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The Daily Wildcat

The Daily Wildcat


    Ripples in space


    Rendering courtesy of Ryan Molton

    The Big Bang theory holds that the universe exploded into existence approximately 13.8 billion years ago. Scientists recently detected the presence of gravitational waves in the cosmic background radiation, which further supports the theory.

    Imagine this: You are sitting at your desk late one night, working on a theory that could help explain how the universe expanded so fast that light couldn’t keep up with it. You name your theory “inflation” and wait, hoping that one day evidence will be found to support your grand idea.

    Now, imagine that, 40 years later, a team of scientists finds evidence that the idea you scratched into your notebook might actually be true.

    That is precisely what happened to Alan Guth, a physicist and professor at Massachusetts Institute of Technology, who was one of the first people to hypothesize the theory of inflation in the 1980s, which accounts for the rapid expansion of the universe in the trillionth of a trillionth of a trillionth of a second following the Big Bang. Inflation theorizes that because space would have expanded faster than the speed of light, it would have left behind evidence of its rapid expansion.

    According to The New York Times, a team of scientists led by John M. Kovac of the Harvard-Smithsonian Center for Astrophysics and stationed at the South Pole telescope, Bicep2, has detected ripples in space that are traceable to the beginning of time. This serves as evidence that Guth’s theory of inflation is correct.

    Approximately 13.8 billion years ago, the universe exploded into existence in an event known as the Big Bang. Since that time, the universe has continued to expand and develop, cooling and forming new structures as it spreads out over space-time. However, this explosion in the early universe left behind energy, known as cosmic background radiation.

    According to Don McCarthy, an astronomer at the UA’s Steward Observatory, as the early universe cooled, hydrogen atoms were formed. These atoms had a very weak interaction with the cosmic background radiation, allowing the radiation to expand and fill the volume of space.

    The team at the South Pole looked at the microwaves left over from the Big Bang for signs of gravitational waves, which are ripples in the space-time of the universe. The theory of inflation holds that these gravitational waves formed as the universe was ripped apart due to rapid, violent expansion.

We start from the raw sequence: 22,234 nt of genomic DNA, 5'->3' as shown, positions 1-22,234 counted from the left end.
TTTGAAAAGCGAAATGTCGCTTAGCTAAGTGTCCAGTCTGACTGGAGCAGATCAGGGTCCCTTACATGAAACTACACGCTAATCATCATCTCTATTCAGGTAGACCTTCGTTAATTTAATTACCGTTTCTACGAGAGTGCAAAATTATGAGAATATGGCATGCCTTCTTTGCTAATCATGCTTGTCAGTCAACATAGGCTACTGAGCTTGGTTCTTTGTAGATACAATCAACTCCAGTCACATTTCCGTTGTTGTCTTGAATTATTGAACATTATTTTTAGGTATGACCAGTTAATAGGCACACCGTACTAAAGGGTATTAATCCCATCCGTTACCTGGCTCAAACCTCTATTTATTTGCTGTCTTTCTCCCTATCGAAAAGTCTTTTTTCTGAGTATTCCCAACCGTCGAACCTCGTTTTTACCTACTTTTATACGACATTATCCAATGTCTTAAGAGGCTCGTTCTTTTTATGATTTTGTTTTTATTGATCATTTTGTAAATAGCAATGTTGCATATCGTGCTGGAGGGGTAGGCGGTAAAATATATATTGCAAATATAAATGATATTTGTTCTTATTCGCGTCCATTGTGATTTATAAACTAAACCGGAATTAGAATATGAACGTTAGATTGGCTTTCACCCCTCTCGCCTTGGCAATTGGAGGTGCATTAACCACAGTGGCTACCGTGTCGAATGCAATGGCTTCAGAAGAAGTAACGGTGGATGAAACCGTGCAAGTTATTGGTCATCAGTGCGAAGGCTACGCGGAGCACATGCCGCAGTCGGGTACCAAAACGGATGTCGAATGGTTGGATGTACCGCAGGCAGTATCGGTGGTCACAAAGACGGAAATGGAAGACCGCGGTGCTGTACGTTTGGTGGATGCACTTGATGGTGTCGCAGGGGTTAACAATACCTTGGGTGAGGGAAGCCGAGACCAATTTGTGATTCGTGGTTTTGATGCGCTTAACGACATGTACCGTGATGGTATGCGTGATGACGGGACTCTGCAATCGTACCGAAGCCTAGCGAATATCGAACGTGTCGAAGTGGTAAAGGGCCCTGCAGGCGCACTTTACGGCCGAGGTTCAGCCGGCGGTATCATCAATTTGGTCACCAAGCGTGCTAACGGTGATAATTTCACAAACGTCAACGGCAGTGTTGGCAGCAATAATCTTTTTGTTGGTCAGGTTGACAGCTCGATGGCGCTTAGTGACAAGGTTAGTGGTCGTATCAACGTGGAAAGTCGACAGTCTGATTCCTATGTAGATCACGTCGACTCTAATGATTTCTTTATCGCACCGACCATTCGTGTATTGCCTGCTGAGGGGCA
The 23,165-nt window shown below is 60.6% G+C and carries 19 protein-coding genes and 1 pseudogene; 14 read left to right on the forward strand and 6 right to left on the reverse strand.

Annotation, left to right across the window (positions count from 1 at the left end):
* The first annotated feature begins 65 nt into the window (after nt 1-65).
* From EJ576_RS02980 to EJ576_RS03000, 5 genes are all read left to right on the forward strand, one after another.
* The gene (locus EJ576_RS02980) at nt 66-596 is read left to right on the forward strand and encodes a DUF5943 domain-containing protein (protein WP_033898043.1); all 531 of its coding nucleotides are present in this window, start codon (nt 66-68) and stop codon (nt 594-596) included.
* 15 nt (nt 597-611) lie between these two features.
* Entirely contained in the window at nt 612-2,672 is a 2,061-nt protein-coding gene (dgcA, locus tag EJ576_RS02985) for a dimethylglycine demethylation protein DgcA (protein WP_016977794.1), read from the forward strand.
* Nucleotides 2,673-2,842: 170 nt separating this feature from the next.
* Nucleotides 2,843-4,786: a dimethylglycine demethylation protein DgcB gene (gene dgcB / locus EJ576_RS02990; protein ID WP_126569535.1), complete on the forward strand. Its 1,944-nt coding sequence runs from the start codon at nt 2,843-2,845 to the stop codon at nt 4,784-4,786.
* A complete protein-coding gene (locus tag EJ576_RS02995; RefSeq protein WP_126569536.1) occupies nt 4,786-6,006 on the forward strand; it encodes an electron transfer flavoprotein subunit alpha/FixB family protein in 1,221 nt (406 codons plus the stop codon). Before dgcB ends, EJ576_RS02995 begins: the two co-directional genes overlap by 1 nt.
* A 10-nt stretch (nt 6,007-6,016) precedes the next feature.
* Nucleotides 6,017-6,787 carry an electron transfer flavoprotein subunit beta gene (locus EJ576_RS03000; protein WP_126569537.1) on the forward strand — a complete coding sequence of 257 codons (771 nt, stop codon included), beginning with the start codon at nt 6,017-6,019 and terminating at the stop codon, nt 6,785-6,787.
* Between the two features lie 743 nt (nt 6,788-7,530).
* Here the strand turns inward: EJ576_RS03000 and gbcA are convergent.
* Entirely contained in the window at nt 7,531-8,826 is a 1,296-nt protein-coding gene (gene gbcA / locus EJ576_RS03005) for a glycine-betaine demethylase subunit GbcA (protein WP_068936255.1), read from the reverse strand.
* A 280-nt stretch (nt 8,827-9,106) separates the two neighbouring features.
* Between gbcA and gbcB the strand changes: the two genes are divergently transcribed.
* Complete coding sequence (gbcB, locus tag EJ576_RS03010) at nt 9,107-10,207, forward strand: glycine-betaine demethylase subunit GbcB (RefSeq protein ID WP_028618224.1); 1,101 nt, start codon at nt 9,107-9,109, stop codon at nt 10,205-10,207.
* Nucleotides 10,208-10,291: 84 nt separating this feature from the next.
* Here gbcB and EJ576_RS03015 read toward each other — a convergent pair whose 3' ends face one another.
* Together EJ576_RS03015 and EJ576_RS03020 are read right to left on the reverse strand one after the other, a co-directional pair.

“As people started working with the theory of inflation, they realized that the inflationary situation would have been rich with gravity waves because space-time is changing in such a dynamic way,” said Chris Impey, a UA distinguished professor and deputy head of the astronomy department.

    Because scientists have no way of directly detecting these gravity waves, they instead had to look for spiral patterns and polarization in the microwaves to determine their existence, Impey said.

    Along with the observations of the microwaves and the presence of gravity waves, the theory of inflation has also garnered widespread support in the scientific community because it can explain the uniform “smoothness” of shape and temperature in the universe after the Big Bang, McCarthy said.

    What has puzzled scientists about the Big Bang is that it does not explain why separate parts of the universe that are not in communication with each other have the same uniform shape. Also confusing is the fact that, although the temperature shouldn’t have been able to even out, it is relatively uniform throughout space. So instead of endless variation, our universe is flat, and the temperature is almost the same at every point in the cosmos, regardless of how far away each patch of space is from the other.

    “It’s like if everyone showed up to take the SAT wearing exactly the same clothes and got exactly the same score — they must have talked to each other beforehand,” said McCarthy of our universe’s uniformity.

    Inflation provides a relatively simple explanation for these confounding characteristics, McCarthy said. The theory states that the universe expanded faster than the speed of light, and the objects we observe now as separate were actually once together for a fraction of a second before being blown apart during inflation, allowing for uniform dispersion.

    “For a very, very short instance, every part of the universe knew about every other part of the universe,” says Rodger Thompson, a professor in the department of astronomy. Because inflation posits that these seemingly separate areas of space were once in communication with one another, the theory explains some of the only issues the Big Bang model does not account for, Thompson says.

    While the evidence from the South Pole is enormously significant for the theory of inflation, more research still needs to be done before a definitive conclusion is made. However, many scientists view the research as comparable in significance to that of the Higgs boson or the discovery of cosmic background radiation. Scientists, including Impey, also believe that the research could earn Guth and Kovac a Nobel Prize in physics.

    “[This discovery] is dramatic, because it means we can make physical theories about the universe that have validity back to this tiny instant of time,” said Impey. “It’s an example of the phenomenal power of theories when they are successful.”

    —Follow Michaela Kane @MichaelaLKane

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